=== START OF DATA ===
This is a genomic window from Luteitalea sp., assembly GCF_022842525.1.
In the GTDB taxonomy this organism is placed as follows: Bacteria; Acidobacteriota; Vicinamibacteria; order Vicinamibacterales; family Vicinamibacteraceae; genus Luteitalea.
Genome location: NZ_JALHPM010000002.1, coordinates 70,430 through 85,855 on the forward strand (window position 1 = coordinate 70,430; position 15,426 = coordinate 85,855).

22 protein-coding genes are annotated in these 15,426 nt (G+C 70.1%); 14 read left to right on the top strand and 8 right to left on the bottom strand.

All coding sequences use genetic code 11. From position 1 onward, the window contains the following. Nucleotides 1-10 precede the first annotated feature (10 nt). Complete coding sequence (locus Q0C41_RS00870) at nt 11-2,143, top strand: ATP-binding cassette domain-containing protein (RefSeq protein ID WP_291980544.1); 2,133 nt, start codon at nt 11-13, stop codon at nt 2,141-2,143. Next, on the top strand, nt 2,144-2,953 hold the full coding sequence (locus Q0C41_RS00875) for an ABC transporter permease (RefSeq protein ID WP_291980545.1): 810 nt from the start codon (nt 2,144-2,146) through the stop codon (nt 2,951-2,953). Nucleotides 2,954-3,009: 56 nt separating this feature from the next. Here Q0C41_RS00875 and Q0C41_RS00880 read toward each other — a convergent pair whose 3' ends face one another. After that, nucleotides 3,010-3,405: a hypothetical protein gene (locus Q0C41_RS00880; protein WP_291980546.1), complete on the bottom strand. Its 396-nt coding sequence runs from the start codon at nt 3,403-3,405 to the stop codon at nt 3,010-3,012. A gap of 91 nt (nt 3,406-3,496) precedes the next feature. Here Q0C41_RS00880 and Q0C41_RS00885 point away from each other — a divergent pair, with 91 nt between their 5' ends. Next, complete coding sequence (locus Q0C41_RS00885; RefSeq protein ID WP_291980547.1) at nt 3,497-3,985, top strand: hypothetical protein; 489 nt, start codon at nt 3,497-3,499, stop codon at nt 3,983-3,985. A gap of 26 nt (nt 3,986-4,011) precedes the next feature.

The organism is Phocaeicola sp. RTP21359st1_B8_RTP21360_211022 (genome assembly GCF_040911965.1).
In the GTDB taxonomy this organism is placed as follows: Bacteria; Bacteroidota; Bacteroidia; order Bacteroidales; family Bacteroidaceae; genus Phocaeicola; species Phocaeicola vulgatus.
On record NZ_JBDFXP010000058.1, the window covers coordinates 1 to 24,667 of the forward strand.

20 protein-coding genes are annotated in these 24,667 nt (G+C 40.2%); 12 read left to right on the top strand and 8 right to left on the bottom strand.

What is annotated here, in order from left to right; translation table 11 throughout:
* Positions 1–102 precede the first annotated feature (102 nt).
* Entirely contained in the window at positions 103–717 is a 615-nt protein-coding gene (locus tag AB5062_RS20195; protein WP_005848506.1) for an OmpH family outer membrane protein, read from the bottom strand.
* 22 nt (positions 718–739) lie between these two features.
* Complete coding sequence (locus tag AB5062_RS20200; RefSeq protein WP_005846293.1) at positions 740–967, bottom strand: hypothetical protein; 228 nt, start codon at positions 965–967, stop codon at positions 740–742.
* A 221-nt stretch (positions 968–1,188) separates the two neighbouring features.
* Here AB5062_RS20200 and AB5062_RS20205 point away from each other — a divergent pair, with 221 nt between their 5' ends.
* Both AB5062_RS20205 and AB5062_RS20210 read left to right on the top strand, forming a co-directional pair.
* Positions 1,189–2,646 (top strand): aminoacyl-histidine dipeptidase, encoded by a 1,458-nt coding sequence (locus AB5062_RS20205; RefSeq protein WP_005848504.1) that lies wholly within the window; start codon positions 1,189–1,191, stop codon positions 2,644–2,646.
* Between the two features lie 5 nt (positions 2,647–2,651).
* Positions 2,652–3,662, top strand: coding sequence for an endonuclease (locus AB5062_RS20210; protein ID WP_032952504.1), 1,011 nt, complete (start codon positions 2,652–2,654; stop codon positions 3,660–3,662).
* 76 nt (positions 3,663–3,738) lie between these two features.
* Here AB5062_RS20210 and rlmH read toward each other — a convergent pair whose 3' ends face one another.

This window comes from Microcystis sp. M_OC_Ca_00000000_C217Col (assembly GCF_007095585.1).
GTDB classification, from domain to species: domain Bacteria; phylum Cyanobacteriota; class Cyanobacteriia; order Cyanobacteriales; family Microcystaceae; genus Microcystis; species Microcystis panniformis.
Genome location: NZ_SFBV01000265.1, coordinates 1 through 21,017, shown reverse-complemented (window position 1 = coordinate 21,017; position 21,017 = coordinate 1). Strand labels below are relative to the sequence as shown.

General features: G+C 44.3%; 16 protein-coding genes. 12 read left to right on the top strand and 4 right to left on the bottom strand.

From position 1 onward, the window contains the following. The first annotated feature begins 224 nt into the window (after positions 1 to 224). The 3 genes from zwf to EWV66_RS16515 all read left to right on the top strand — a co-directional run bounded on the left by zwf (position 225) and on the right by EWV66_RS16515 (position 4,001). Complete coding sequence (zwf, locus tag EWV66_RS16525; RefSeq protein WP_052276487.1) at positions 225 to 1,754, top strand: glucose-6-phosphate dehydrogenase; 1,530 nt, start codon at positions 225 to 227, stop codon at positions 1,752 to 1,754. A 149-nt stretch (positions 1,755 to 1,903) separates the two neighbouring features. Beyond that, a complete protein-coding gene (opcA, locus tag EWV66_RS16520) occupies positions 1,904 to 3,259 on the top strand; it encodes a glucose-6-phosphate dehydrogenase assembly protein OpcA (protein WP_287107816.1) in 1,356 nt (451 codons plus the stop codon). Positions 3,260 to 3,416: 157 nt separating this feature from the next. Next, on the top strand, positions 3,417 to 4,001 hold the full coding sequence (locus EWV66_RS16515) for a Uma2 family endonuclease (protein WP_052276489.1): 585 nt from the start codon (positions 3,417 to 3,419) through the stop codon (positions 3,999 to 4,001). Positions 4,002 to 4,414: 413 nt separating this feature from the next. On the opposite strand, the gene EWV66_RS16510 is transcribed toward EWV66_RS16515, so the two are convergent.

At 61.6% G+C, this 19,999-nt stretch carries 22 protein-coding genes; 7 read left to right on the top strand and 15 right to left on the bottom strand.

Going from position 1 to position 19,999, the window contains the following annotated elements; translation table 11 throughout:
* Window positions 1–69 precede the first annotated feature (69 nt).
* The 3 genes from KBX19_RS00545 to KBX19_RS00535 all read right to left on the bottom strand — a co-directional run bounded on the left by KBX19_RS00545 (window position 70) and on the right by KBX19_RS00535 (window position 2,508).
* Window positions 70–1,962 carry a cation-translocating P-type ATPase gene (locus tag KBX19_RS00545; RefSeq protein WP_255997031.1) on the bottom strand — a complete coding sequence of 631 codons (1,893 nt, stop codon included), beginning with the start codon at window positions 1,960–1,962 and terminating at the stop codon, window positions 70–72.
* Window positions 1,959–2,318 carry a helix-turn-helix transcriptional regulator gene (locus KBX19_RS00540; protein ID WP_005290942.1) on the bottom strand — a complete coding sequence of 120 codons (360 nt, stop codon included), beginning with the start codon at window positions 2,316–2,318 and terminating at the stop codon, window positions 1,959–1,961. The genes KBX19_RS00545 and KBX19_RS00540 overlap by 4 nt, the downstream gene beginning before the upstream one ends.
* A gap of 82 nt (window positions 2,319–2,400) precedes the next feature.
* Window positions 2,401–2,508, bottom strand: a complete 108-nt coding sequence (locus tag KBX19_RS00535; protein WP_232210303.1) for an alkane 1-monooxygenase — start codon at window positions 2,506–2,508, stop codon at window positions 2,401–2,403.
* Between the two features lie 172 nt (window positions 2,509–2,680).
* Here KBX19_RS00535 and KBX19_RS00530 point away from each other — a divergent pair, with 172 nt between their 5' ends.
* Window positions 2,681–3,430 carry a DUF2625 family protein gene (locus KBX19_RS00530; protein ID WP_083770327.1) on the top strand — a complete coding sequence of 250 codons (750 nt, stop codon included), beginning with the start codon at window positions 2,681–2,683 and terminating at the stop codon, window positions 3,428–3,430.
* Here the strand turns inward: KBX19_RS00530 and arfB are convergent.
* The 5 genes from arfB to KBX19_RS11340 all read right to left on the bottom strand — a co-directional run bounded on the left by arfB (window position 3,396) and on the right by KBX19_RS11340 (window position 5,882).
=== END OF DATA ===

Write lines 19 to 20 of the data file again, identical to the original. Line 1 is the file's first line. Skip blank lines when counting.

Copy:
* Between the two features lie 5 nt (positions 2,647–2,651).
* Positions 2,652–3,662, top strand: coding sequence for an endonuclease (locus AB5062_RS20210; protein ID WP_032952504.1), 1,011 nt, complete (start codon positions 2,652–2,654; stop codon positions 3,660–3,662).